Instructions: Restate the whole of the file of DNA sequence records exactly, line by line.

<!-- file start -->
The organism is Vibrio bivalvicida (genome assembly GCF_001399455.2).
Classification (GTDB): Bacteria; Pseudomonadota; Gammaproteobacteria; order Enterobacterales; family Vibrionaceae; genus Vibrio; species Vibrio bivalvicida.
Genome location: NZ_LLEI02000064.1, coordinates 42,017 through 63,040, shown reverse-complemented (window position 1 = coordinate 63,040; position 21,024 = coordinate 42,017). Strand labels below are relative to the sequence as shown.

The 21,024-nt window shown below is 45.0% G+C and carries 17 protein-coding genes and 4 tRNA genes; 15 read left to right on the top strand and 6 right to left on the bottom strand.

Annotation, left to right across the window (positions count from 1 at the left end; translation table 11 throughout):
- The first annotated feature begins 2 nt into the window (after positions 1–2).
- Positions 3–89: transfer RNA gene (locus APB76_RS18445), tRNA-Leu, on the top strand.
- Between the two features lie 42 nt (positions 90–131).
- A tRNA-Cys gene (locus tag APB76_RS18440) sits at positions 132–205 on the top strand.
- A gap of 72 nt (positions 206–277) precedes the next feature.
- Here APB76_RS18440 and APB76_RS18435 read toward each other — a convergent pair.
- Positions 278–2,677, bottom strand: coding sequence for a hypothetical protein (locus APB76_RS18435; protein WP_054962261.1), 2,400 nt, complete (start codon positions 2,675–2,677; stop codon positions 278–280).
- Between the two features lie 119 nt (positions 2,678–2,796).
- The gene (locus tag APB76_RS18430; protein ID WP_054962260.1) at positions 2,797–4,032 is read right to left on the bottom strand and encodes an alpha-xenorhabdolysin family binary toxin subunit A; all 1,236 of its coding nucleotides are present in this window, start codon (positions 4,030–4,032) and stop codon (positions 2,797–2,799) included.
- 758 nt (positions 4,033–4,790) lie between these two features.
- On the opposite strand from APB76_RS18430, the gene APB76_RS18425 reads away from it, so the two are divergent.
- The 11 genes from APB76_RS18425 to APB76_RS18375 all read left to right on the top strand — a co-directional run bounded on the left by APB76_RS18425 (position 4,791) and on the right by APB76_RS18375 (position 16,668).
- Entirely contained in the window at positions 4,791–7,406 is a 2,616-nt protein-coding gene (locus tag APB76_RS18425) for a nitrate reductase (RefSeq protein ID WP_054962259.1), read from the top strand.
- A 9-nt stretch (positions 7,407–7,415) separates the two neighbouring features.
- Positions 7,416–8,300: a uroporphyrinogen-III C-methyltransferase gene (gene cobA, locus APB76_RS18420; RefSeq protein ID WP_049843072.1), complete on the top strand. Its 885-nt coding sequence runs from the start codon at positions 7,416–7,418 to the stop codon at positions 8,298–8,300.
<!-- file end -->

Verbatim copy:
The organism is Vibrio bivalvicida (genome assembly GCF_001399455.2).
Classification (GTDB): Bacteria; Pseudomonadota; Gammaproteobacteria; order Enterobacterales; family Vibrionaceae; genus Vibrio; species Vibrio bivalvicida.
Genome location: NZ_LLEI02000064.1, coordinates 42,017 through 63,040, shown reverse-complemented (window position 1 = coordinate 63,040; position 21,024 = coordinate 42,017). Strand labels below are relative to the sequence as shown.

The 21,024-nt window shown below is 45.0% G+C and carries 17 protein-coding genes and 4 tRNA genes; 15 read left to right on the top strand and 6 right to left on the bottom strand.

Annotation, left to right across the window (positions count from 1 at the left end; translation table 11 throughout):
- The first annotated feature begins 2 nt into the window (after positions 1–2).
- Positions 3–89: transfer RNA gene (locus APB76_RS18445), tRNA-Leu, on the top strand.
- Between the two features lie 42 nt (positions 90–131).
- A tRNA-Cys gene (locus tag APB76_RS18440) sits at positions 132–205 on the top strand.
- A gap of 72 nt (positions 206–277) precedes the next feature.
- Here APB76_RS18440 and APB76_RS18435 read toward each other — a convergent pair.
- Positions 278–2,677, bottom strand: coding sequence for a hypothetical protein (locus APB76_RS18435; protein WP_054962261.1), 2,400 nt, complete (start codon positions 2,675–2,677; stop codon positions 278–280).
- Between the two features lie 119 nt (positions 2,678–2,796).
- The gene (locus tag APB76_RS18430; protein ID WP_054962260.1) at positions 2,797–4,032 is read right to left on the bottom strand and encodes an alpha-xenorhabdolysin family binary toxin subunit A; all 1,236 of its coding nucleotides are present in this window, start codon (positions 4,030–4,032) and stop codon (positions 2,797–2,799) included.
- 758 nt (positions 4,033–4,790) lie between these two features.
- On the opposite strand from APB76_RS18430, the gene APB76_RS18425 reads away from it, so the two are divergent.
- The 11 genes from APB76_RS18425 to APB76_RS18375 all read left to right on the top strand — a co-directional run bounded on the left by APB76_RS18425 (position 4,791) and on the right by APB76_RS18375 (position 16,668).
- Entirely contained in the window at positions 4,791–7,406 is a 2,616-nt protein-coding gene (locus tag APB76_RS18425) for a nitrate reductase (RefSeq protein ID WP_054962259.1), read from the top strand.
- A 9-nt stretch (positions 7,407–7,415) separates the two neighbouring features.
- Positions 7,416–8,300: a uroporphyrinogen-III C-methyltransferase gene (gene cobA, locus APB76_RS18420; RefSeq protein ID WP_049843072.1), complete on the top strand. Its 885-nt coding sequence runs from the start codon at positions 7,416–7,418 to the stop codon at positions 8,298–8,300.